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Psychiatry Department Announces New Center for Racial Equity and Justice

Innovation Story

Psychiatry Department Announces New Center for Racial Equity and Justice

The Psychiatry Center for Racial Equity and Justice is focused on anti-racism work at Mass General across the field of psychiatry.

by
Nancy Kilburn
July 12, 2022

Olivia Okereke, MD, MS, Terry and Jean de Gunzburg MGH Research Scholar 2021-2026, and inaugural director of the newly established Massachusetts General Hospital Psychiatry Center for Racial Equity and Justice, is leading anti-racism efforts in the hospital’s Department of Psychiatry, the psychiatry field, psychiatric research and more. We recently caught up with her to learn more about her work.

What was the impetus behind establishing the Mass General Psychiatry Center for Racial Equity and Justice?

The Center for Racial Equity and Justice grew out of a task force on anti-racism that Maurizio Fava, MD, chief of the Department of Psychiatry, established in 2020 amid a growing societal awareness about the impacts of racism — for example, as reflected by the disproportionate impact of COVID-19 on Black or BIPOC (Black, Indigenous and People of Color) patients, as well as multiple incidents around the nation that highlighted pervasive and destructive impacts of racism. The goal was to establish an anti-racist culture in the department, support diversity, equity and inclusion (D, E & I), and put forward racial equity and justice solutions relevant to psychiatry. The task force identified the need for a Center for Racial Equity and Justice dedicated to these efforts.

What are some of your first priorities?

We have three initial priorities. The first is quite fundamental: increasing academic knowledge within psychiatry about racism and its mental health impacts. The second area is promoting racial equity, diversity and inclusion in psychiatry research. It’s not just about the questions being asked; it’s also about who is asking them? Our third priority is collaborating with other anti-racism and D, E & I efforts across the hospital, Mass General Brigham and Harvard Medical School. Sharing what we learn is very important, so that our findings inform the larger conversation about the drivers of disparities and some of the solutions.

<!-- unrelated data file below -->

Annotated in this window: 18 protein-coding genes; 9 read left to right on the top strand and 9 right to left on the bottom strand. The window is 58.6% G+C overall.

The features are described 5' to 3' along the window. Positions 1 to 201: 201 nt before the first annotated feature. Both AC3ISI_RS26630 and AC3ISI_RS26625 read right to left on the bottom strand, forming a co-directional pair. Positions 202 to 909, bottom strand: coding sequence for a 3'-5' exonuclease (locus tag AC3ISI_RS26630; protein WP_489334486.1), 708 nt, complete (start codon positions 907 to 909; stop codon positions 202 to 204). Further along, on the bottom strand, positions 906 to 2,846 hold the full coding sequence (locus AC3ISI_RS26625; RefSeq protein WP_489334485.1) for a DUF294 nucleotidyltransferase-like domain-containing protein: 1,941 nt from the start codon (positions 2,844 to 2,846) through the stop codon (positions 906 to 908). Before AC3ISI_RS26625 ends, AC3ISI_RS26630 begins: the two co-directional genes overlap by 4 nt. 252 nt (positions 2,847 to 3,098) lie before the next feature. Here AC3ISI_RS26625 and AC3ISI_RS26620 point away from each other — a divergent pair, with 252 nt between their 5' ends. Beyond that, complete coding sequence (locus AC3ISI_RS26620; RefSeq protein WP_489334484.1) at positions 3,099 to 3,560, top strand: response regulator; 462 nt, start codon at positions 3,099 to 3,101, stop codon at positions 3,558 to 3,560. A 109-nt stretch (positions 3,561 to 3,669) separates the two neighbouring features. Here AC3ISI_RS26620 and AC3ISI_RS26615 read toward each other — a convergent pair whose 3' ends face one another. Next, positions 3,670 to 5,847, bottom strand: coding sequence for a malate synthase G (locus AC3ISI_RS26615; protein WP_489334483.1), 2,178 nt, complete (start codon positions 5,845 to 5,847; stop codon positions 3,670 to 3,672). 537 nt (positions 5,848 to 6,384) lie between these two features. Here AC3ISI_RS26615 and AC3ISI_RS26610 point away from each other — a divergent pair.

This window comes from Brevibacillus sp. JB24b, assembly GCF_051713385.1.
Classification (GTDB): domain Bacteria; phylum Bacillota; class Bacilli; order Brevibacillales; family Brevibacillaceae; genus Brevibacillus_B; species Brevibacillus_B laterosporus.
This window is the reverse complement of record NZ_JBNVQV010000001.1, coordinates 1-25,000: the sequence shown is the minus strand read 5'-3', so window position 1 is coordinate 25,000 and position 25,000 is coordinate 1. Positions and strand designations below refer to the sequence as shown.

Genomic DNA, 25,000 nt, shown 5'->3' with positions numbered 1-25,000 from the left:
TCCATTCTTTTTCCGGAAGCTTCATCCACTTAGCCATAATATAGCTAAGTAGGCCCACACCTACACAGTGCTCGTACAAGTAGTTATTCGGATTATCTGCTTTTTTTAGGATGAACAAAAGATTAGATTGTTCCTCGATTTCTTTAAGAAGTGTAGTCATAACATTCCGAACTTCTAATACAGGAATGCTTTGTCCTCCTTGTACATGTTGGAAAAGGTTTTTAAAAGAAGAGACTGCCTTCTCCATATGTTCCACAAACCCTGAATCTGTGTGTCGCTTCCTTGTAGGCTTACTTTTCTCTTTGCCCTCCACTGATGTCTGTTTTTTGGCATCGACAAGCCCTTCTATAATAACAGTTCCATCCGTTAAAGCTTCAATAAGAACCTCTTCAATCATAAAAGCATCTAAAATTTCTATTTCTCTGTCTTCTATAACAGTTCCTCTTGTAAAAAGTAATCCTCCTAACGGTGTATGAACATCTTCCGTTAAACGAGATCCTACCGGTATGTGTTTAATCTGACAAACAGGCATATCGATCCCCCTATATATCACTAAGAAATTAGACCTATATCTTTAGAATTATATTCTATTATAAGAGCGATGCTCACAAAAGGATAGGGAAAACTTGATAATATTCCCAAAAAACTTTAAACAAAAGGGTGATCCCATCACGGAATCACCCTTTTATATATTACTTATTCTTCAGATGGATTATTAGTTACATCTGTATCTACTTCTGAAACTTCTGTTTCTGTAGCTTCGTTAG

In five years, what do you hope will have changed because of the Center’s work?

In five years, I hope members of our department are leading conversations and making major contributions toward achieving racial equity in psychiatry — through academic publications, education and more. I hope we are propelling real change in representation across our department at all levels and disciplines — psychiatrists, psychologists, social workers, administrators, and particularly in the lack of diversity among researchers. I want our department to be a place where BIPOC providers, researchers and patients see themselves reflected — without feeling like an “exception” — and feel they can stay for a long time.

Olivia Okereke, MD, MS
Olivia Okereke, MD, MS

What role can philanthropy play in advancing the Center’s mission?

Philanthropy can have a pivotal impact on this work. Many of the research questions we need to ask don’t have natural funding sources in large agencies like the National Institutes of Health (NIH). The MGH Research Scholars program is a philanthropy-funded awards program that helps address this gap.

Even the issue of why minorities are not better represented — as participants or researchers — needs further examination. Donors to the hospital’s equity and community health mission can increase our understanding of the most pressing issues of racism today.

We also need support for our diverse clinicians and researchers at critical junctures in their careers, to retain people who are advancing new approaches to address racism in psychiatry and the mental health impacts of racism.

We want to partner with people interested in transformational change with the potential to impact psychiatry at large. Mass General is the place to do that and donors to the Psychiatry Center for Racial Equity and Justice and more broadly, Mass General’s overarching equity mission, can lead the way.

At the end of the day, this work involves everyone and is everyone’s responsibility. The mission isn’t only relevant to people from racial minority backgrounds; it’s relevant to everyone.

To learn more about how to support the Psychiatry Center for Racial Equity and Justice, please contact us.